Many of the cards give nice choices and combos.

We played only with Intrigue cards, including … oh … whatever. Suffice to say, the most frequently heard statement was not “Damn, I’ve got seven”, but “Damn, I’ve got four”. And four wasn’t much use.

It took me forever to get to five or higher. I think, in the entire game, I got to 5, 6, 7, 8, and 10 each exactly once. No one is quite sure how Nadine won, including Nadine. But she got two Provinces well before anyone else could.

Dominion: Seaside

Abraham 36, Gili 28, Emily 26

I think Eitan and Emily had both played with Seaside cards online. Gili hadn’t. I didn’t see the game.


David/Eitan 200, Jon/Nadine 155

We played this while we waited for Seaside to finish. David and Eitan both went out first on the first hand. On the second hand, I called and made Tichu.

Le Havre

Jon 109, Abraham 96, Gili 59, Nadine 42

I may have the bottom two scores mixed up, but whatever. First play for everyone except me, second play for me. We played the short game, which was around 3.5 hours long, including setup (first time for me) and explanation. Second game should go somewhat shorter.

Abraham and I love the game. Nadine complained starting around mid-way through until the end that the game is too complicated and not enough fun. I said that, like Agricola, you have to know the flow of the game and all the cards and how they can work before you can possibly understand what to do during the game. When Nadine got home, she emailed me that she thinks the longer game with the special buildings and more time to pay off ships will be a better game.

I think the only thing we got wrong was that Abraham sorted the buildings by build value instead of card number. That made the wharves come out fairly late.

Abraham bought or built buildings at every opportunity. Even when they didn’t help his VP value, he gained by not having to pay for the building, or having others pay him for them. He also smartly bought the buildings which produced the most food, and these were used the most often. But he had to sell a building once or twice.

My first game I ignored the ships and just sent my goods over to the bridge at the end of the game (netting 19 points). This time I tried to do the ships, but I’m fairly sure I did something wrong with the approach, and I was only able to use my ship once, at the end of the game. Of course, that may be because I built the last two available buildings, which net me 40 points in the process (so was probably worth it).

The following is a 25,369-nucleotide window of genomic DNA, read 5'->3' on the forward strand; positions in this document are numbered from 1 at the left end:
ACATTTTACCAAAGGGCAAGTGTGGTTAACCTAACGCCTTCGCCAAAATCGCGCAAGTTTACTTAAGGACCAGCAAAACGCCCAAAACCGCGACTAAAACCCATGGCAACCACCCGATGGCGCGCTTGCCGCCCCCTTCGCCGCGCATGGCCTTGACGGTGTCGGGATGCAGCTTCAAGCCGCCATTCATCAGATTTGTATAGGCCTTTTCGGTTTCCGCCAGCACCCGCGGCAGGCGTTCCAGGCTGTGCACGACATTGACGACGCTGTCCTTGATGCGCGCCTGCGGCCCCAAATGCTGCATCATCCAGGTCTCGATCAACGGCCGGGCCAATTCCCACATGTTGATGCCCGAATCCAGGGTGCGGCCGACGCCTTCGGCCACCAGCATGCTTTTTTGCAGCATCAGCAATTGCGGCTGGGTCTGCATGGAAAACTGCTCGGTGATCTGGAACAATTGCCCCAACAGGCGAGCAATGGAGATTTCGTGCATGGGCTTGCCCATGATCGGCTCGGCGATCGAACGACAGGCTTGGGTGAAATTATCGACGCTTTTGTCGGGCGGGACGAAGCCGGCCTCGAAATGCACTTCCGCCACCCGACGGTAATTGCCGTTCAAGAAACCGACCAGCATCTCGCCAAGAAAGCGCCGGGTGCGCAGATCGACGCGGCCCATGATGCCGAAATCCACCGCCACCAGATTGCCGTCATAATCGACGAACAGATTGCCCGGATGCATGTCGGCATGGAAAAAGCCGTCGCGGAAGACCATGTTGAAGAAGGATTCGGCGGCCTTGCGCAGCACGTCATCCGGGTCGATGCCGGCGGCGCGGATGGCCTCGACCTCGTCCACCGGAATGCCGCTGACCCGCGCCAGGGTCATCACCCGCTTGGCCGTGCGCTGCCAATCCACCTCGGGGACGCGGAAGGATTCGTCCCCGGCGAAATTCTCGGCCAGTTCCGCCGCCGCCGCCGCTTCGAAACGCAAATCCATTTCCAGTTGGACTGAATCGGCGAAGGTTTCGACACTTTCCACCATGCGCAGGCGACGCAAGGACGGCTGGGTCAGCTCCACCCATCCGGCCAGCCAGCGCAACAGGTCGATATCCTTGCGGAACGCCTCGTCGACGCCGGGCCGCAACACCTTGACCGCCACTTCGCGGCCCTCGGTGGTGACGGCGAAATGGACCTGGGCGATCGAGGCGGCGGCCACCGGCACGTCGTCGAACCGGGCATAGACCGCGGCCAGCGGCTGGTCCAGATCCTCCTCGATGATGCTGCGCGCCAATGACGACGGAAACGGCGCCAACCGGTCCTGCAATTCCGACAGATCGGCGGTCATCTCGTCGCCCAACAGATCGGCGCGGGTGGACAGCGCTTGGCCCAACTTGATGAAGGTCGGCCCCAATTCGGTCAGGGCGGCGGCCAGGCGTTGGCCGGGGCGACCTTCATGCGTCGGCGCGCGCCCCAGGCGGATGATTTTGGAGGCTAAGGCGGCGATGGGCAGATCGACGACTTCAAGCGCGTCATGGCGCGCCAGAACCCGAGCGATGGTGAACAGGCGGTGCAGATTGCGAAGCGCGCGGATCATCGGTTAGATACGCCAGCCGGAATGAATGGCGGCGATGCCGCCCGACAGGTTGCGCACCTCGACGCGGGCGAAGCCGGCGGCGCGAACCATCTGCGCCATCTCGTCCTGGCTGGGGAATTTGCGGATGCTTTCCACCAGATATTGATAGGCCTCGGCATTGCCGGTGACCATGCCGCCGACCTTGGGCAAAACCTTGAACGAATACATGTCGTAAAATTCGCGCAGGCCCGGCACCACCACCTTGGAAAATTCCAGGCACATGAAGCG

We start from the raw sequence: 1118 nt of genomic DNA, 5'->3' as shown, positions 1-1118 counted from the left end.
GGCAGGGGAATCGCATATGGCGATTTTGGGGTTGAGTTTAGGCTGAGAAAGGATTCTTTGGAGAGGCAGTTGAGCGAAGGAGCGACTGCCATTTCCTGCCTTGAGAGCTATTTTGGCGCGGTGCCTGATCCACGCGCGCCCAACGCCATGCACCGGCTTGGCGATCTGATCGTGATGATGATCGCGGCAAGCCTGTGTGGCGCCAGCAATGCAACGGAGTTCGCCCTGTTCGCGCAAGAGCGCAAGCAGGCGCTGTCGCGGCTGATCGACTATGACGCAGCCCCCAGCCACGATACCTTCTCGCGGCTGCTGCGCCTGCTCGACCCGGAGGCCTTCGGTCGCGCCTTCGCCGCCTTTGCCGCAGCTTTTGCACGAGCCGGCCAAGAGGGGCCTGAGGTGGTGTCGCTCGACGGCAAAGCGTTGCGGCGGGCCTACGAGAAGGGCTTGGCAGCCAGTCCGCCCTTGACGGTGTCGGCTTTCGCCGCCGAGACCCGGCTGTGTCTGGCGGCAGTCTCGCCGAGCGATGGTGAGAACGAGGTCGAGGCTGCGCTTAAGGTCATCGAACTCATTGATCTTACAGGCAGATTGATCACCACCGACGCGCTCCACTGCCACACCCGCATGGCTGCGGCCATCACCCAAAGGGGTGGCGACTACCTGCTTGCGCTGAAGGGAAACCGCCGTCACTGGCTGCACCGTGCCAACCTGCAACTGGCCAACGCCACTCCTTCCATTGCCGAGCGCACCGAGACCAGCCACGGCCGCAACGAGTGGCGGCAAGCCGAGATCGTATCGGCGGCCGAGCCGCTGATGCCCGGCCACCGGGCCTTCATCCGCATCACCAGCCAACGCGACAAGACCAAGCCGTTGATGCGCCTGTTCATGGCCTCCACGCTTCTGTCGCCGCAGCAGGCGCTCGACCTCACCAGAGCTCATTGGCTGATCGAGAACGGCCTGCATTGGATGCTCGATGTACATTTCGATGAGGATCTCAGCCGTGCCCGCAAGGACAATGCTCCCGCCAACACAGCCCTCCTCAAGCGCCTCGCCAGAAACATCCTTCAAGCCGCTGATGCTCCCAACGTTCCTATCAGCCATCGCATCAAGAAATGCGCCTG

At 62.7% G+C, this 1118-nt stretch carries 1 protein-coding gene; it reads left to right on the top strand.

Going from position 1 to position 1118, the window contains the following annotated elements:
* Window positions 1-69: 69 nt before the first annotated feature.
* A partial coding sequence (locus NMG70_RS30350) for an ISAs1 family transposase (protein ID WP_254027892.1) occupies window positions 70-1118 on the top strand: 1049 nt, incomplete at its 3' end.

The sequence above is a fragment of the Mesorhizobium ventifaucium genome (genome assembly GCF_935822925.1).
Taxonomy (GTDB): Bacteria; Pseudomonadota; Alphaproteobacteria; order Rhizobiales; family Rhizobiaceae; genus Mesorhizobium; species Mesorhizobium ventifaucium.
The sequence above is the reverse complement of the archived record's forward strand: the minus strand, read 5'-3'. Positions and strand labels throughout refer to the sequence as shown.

Gili and Nadine both struggled with debt, and they also couldn’t see all the cards and so missed some opportunities, as well as some rules, being their first game.

Pillars of the Earth

David, Emily, Eitan

David agreed to play one of the previous games, so as not to have to wait for my explanation. But it was the first play of this for both Eitan and Emily.

I didn’t see the results, but I assume David won.

San Juan

Eitan, Emily

First play for both, the game ended in a tie.

September 02, 2009

Participants: Jon, Gili, David K, Nadine, Eitan, Emile, Tal

Eitan and Emile just showed up midway through game night, having seen one of my advertisements. Unfortunately, we were in the middle of a game. I set them up with some two-player games, and by the time we were all done, they had to leave. Hopefully they’ll be back.


David, Nadine, Gili, Jon

This set had the three major attack cards – Witch, Thief, and Militia – but also had Moat. It had no cards to trash cards, however. It also had only a single card that gave bonus actions, and that was Festival (+1 action, +2 cards). The Throne Room could double that. Still, it didn’t look easy to get to the magic number of 8.

I bought Woodcutter, Militia, and as many Festivals as I could get my hands on, which was only 3. David managed to get 5 of them, and, together with great Throne Room draws, always seemed to be a step ahead of everyone else. I picked the only Province in the game early on, but I also collected the most curses owing to not concentrating on Moats the way everyone else did.

Moats ran out first, followed by Festivals, and then it looked like it would either be Woodcutters or Duchys, and it ended up being Duchys.

David 40, Jon 29

We played this to cap off the evening. In this game, there were no attack cards, but there was Black Market, which let David pick up the Witch. To counter that I Black Market’ed the Chapel, dumping Estates, Copper, and Curses. I also had Mines and the guy who trashed Copper to get +3 (forget the name). David picked up the Thief, but it didn’t harm me.

Still, though I trashed 4 curses, I still ended up with 6. Also, I might have taken vicory points a tad too soon; I went slow and steady, but David picked up a bunch in the remaining rounds. The game ended with Markets, Throne Rooms, and then Curses.

Pillars of the Earth

Nadine 48, David 45, Jon 43, Gili 31

OK, I really liked this game for a while, but last time I played I was hit with extraordinary bad luck with the Master Builder pulls. I wrote this off to a fluke. This time I got the same extraordinary bad luck with the Master Builder pulls, and I’m now a little dissatisfied with this mechanic. Surely there must be a way to make these a bit more fair.